Gas grill fire damages North Royalton home, problems all too common

NORTH ROYALTON, Ohio - The backside of a North Royalton home -- its roof and attic -- were badly damaged from a gas grill fire. Investigators said the blaze started in the grill and it's an all too common problem.

The National Fire Data Center estimates grill fires at homes cause $37 million in property loss each year, 10 people are killed and an estimated 100 others injured while trying to cook dinner.

After starting the grill in North Royalton, the family member walked away to cut the grass. The individual heard a hissing sound possibly from some type of gas leak. There was so much heat the grill caught fire and that spread to the home and made its way into the attic.

ESPN anchor Hannah Storm knows all too well the dangers of grilling. She was grilling at her home in December 2012 when her propane grill exploded. It left her with first and second degree burns all over her body. She lit the grill and when she returned 10 minutes later, the wind killed the fire.

"After I turned the gas off, I relit the flame and it was a wall of fire, huge explosion. So much force that I blew the doors of the grill completely off."

The flames singed the anchor's eyebrows, eyelashes, and most of her hair. She suffered burns to her neck, face and her hand.

The lesson: propane gas is heavier than air. It pooled under the grill in the cold December weather, and when she relit the grill that gas caused an explosion. If your grill goes out, wait at least 15 minutes before relighting it.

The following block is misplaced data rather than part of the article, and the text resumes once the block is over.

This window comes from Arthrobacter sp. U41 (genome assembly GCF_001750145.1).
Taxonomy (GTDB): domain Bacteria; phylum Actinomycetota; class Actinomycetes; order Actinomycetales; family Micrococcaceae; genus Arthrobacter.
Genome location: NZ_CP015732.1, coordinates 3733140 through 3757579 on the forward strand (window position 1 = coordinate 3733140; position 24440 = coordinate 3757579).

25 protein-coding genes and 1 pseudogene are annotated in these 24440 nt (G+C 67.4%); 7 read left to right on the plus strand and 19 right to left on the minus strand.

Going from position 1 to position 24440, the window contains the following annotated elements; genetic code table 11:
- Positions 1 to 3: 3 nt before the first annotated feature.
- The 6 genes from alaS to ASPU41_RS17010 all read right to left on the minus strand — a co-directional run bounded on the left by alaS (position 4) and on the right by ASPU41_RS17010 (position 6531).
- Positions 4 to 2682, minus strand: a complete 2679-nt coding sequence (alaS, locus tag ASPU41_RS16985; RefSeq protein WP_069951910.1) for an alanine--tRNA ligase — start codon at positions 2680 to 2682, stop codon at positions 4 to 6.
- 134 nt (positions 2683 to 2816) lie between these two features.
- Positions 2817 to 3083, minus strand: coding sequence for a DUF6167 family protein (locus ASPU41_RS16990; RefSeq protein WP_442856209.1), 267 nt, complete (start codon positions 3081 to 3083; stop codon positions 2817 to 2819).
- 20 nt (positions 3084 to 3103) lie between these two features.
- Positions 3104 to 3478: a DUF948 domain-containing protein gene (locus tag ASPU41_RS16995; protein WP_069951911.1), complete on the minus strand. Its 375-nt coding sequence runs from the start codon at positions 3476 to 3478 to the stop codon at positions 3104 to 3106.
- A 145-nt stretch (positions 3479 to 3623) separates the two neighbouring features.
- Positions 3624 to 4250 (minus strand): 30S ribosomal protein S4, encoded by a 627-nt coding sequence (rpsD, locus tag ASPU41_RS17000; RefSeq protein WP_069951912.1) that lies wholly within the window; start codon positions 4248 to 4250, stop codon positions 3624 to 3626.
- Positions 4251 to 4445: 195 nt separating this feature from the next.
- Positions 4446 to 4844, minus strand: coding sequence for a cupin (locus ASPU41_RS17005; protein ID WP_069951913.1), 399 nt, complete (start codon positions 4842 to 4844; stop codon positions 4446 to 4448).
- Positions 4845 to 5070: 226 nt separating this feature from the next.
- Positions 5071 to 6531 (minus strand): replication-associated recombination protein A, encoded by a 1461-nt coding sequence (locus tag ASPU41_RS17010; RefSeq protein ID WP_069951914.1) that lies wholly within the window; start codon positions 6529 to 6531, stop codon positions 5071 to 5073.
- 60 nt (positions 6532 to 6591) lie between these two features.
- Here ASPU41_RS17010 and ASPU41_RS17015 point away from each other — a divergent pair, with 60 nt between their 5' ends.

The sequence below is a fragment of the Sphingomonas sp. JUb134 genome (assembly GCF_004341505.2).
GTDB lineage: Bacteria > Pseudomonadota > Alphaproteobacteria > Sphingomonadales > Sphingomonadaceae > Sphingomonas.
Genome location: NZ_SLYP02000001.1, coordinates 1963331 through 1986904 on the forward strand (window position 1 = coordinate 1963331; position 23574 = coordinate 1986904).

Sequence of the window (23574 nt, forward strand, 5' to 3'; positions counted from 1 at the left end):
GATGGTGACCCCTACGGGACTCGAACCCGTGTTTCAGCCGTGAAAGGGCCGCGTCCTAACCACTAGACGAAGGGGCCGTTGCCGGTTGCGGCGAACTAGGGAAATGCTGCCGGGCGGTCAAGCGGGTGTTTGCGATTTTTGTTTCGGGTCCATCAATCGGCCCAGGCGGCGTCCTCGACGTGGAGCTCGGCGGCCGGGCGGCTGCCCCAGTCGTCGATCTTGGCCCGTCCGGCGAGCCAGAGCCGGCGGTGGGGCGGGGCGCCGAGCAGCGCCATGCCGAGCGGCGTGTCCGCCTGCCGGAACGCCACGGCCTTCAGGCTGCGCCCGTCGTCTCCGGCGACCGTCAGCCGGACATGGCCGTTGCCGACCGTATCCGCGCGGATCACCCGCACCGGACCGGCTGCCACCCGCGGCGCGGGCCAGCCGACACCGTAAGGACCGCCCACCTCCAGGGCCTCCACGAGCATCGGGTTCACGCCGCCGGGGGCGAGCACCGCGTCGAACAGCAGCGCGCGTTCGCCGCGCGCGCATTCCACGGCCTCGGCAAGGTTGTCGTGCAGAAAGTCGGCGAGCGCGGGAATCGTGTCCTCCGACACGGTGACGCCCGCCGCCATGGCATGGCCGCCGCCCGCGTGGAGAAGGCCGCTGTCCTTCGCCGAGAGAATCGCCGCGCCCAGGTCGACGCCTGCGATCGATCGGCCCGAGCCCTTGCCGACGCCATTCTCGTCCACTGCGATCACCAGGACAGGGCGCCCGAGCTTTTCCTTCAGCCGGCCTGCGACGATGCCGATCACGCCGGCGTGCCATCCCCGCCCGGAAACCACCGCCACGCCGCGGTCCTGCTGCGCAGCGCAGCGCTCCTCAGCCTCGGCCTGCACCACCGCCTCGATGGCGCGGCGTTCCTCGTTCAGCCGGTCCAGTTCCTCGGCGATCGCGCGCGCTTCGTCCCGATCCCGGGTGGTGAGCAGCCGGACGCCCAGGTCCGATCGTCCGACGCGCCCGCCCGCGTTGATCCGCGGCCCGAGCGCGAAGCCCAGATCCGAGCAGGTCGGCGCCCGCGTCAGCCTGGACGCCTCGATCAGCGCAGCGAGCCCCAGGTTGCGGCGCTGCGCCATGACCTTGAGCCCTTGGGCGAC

You also need to check the tubes on a grill frequently. They are called Venturi tubes. Insects, spiders and food drippings tend to accumulate in the tiny crevices. Clear any blockage with a pipe cleaner or wire. There are even special products on the market that help make clearing these tubes easier, such as a Spider brush.

Also, check the grill's hoses for cracking, brittleness, holes and leaks, as leaks are also common.

The Consumer Product Safety Commission said you can check for one by opening the gas supply valve fully and applying a soapy solution (one part water, one part liquid detergent) with a brush at all the connection points. If you see bubbles, there is a leak. Turn off the gas and fix the connection. If that doesn't work, take your tank to a repair person.

Finally, keep a fire extinguisher handy so you can put out a fire quickly before it damages your property or causes injury to you.

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